"I wanted to explore the contradiction between the impression that the world has become quite small due to all the communication tools which we have, and the feeling that human beings are still incapable of expressing themselves and communicating amongst themselves on a fundamental level."
Well, if that's what Alejandro González Iñárritu set out to do with Babel I think he was largely successful. I did not detect any of the pretentious "we are the world" whacko-Jacko preachiness that Mark Kermode reported on Five Live last week. In fact, this movie is a fair way from being classically arty-farty, though it does have its roots in Mexican art-house.
Ok, the preview was rather pretentious, but the movie itself no more so really than Crash or Traffic. It may seem so simply because it isn't rooted in a very concrete topic like the narcotics trade or racism. The problem described above by the director is that much more nebulous. (The scene where Pitt blubbers all over the phone is a bit unnecessary though! And the one where he picks a fight with a disagreeable English tourist made me laugh.)
A friend of mine that walked from the cinema before the ending of the film complained, like Kermode, of the tenuous connection between the three main stories. Some seem to single out the Japanese thread as the loosest. But I detected a common theme of neglected children in all three.
Iñárritu and his usual collaborator Guillermo Arriaga are the acknowledged specialists in the manufacture of multi-stranded narrative, and unlike their native Hollywood equivalents (such as Paul Haggis, the writer-director of Crash) they don't literally litter their scripts with unmissable links between their characters. The result here is a composite story that is perhaps more intriguing than gripping.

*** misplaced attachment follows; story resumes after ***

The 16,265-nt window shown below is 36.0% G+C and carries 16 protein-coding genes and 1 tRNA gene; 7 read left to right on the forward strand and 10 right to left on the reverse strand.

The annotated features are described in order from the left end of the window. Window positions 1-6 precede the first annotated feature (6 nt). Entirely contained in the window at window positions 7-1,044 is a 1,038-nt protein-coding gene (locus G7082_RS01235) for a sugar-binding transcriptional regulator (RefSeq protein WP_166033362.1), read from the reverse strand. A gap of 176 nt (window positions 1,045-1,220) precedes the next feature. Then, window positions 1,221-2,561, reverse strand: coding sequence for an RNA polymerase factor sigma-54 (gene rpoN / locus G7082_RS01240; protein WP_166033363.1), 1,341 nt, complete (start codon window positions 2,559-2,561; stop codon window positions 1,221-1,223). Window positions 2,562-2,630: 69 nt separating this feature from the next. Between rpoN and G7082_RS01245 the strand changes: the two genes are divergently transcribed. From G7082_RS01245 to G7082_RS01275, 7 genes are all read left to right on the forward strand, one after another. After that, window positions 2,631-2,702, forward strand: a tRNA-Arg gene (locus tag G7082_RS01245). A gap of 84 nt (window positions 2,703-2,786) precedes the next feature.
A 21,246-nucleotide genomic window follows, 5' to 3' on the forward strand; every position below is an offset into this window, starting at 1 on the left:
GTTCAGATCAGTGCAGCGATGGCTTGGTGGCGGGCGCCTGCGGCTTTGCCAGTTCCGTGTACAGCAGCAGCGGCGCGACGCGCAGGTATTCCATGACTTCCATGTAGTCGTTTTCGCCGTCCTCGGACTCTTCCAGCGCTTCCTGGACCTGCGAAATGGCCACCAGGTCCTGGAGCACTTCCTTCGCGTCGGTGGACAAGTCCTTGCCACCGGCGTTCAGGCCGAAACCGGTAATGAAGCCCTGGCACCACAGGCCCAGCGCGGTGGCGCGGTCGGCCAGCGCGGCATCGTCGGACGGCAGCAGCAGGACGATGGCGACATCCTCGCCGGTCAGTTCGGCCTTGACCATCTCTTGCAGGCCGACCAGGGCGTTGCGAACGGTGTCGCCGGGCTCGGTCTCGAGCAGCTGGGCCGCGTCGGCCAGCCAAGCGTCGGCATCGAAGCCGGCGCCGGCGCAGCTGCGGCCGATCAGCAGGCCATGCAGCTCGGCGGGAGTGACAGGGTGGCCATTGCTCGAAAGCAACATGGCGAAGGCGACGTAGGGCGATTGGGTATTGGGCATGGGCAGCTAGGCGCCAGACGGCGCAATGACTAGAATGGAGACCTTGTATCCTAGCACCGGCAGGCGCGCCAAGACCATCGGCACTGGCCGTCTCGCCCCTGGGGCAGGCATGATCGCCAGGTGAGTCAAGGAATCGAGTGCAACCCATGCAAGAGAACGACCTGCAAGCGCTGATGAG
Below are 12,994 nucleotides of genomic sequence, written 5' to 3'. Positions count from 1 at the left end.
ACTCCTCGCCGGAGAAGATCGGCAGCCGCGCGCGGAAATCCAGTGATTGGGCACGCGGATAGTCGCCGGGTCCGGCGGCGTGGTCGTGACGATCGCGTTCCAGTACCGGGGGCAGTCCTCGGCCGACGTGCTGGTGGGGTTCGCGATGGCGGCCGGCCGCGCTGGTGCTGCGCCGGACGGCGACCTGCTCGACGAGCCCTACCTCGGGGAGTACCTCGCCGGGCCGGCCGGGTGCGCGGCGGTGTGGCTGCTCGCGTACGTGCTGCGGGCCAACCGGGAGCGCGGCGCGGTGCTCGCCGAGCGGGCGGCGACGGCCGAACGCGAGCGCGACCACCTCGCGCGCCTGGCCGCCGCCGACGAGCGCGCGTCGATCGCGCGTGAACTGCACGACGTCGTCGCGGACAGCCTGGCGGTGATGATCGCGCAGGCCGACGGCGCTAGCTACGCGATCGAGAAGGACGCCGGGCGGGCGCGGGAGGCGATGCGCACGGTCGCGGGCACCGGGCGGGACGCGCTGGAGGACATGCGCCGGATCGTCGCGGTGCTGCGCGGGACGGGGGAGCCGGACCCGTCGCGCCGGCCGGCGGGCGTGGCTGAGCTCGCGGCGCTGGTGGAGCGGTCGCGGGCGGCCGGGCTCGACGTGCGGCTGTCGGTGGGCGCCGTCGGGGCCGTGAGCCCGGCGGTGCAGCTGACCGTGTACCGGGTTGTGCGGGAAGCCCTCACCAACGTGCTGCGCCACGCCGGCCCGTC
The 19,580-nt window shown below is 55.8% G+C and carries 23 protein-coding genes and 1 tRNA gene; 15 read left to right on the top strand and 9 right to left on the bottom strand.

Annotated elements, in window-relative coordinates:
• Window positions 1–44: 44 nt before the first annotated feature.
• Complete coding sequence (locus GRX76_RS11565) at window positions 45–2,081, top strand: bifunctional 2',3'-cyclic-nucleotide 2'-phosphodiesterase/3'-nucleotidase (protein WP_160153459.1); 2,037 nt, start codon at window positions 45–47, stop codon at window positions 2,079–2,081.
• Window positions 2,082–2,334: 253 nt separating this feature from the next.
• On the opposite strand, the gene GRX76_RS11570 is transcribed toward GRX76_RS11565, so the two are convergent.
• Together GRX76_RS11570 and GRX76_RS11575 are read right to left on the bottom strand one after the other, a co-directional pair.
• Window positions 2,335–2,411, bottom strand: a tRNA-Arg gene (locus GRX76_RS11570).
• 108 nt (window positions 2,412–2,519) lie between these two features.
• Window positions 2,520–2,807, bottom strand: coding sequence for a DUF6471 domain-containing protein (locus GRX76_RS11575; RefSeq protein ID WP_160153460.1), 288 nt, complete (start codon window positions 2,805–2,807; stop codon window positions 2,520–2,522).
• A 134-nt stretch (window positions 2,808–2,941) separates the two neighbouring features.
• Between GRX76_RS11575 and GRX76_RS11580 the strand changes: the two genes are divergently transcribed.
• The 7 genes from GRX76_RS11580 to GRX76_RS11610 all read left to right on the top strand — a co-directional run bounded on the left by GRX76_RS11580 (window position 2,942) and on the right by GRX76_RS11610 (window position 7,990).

If you like your empathetic encounters with human truth to be very clearly sign-posted (like the scene in Crash where the racist cop saves the woman he abused the night before from a burning car) then perhaps you will find this film just a little dull. I found it quite moving, and it resonated with an idea for a story that has been gestating in my head for a while, about miscommunications and misconceptions between the citizens of Antigua and those that visit it. It has the working title of Gringos...and has no plans to adopt a global perspective.
Arriaga seems to experiment within his standard formula each time he fashions a script. In The Three Burials of Melquiades Estrada only the first half is non-linear. In Babel he develops further the technique of running together alternating stories that are tellingly shfted in terms of chronological time.
One thing that follows from the stated aims of this movie is that it isn't all that interested in revealing to us the full consequences of the plot for each of the characters, though Amilia, the deeply unfortunate housekeeper-nanny, is the major exception.
There's some great dialogue for connoisseurs of Mexican Spanish, such as "Este pinche buey anda bien pedo" and a fine original score from Argie composer Gustavo Santaolalla, who also worked on Amores Perros, 21 Grams and Walter Salles' Diarios de Motocicleta.